Alberta Innovation and Science Minister Lorne Taylor will recommend an ambitious plan to cabinet within weeks to install a high-speed, high-bandwidth fibre-optic network throughout Alberta.
The plan includes plugging Alberta’s new network into the fastest, biggest new economy link in the world — Silicon Valley in California.
“There are huge spinoffs,” Taylor said in an interview. “It automatically means that companies can locate anywhere they want in Alberta.”
The proposal is part of the province’s effort to attract international information technology companies to Alberta, and prevent the “brain drain” of talent and resources occurring in other parts of Canada.
“If we want to attract Silicon Valley companies to locate some of their business operations here, then they have to be able to have that high-speed connection throughout the province,” Taylor said. “And they have to have it into Silicon Valley.”
The province, after sending out a request for proposals to build the new network, has narrowed a list to two competitors. “My plan is to be taking the recommendation to cabinet within the next several weeks,” Taylor added.
John Masters, chief executive of Calgary Technologies Inc., estimated the new network will cost hundreds of millions of dollars. It will provide “high-speed universal access to just about every citizen in the province.”
The network would link every Alberta community that has a school, hospital, library or municipal office. From a business perspective, “it’s going to ensure that we’ve got the telecommunications data infrastructure that allows us to compete on a global basis,” Masters said.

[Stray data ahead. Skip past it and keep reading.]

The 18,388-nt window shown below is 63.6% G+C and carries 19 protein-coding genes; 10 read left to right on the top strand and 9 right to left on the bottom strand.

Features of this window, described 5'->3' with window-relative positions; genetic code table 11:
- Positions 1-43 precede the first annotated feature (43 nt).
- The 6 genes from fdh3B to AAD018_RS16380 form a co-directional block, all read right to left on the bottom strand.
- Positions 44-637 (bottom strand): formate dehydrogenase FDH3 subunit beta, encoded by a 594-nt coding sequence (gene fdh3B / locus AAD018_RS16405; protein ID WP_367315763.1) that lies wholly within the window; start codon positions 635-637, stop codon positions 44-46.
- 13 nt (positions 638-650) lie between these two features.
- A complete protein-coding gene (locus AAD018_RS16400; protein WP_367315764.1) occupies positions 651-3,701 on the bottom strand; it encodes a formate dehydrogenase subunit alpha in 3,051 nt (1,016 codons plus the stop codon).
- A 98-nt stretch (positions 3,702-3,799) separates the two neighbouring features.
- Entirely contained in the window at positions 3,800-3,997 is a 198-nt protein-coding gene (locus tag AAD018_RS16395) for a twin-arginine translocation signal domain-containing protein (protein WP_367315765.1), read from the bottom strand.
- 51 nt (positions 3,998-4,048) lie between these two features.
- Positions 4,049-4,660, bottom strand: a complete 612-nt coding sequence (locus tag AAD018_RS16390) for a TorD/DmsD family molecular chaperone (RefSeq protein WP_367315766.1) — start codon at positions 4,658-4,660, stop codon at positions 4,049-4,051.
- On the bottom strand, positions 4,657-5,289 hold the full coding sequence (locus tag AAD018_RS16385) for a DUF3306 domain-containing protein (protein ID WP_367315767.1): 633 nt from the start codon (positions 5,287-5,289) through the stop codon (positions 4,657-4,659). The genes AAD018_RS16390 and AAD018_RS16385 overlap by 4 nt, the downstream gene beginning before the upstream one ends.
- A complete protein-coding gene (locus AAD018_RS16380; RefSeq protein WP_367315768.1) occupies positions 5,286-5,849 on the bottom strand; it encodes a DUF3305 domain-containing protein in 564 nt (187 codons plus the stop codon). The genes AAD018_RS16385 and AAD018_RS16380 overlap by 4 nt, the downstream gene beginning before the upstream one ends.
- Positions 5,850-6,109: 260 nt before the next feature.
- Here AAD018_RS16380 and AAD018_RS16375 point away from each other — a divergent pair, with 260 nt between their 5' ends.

The provincial government won’t own the network, but will lease a major part of it for high-speed, broadband communications and level the costs of connecting for rural Alberta communities.
“This will be a private-sector initiative, in partnership with government,” Taylor said.
He declined to comment on the cost, but noted: “There’s incredible support from the private sector and from the academic community.”
The network would enable learning institutions to transmit real-time voice, video and data to students anywhere in the province. The entire network would be faster than the province’s highest-speed T1 line between Calgary and Edmonton. The T1 line is no longer adequate, given the volume of communications traffic between the two cities, Taylor said.
There is a high-speed, broadband fibre-optic link that runs from Vancouver to Seattle to Silicon Valley. Connecting Alberta to Vancouver and into Silicon Valley shouldn’t be difficult, Taylor said. “I think it’s a matter of somebody putting together a team that wants to do it.”
Masters said there’s a “high probability” the provincewide network will go ahead quickly, and a “good possibility” for the Alberta-Vancouver link.
Last week, Alberta announced a deal with Cisco Systems in Silicon Valley. Cisco, one of the world’s leading communications networking companies, has committed to establish a master’s degree program in Internet Technology at the University of Alberta.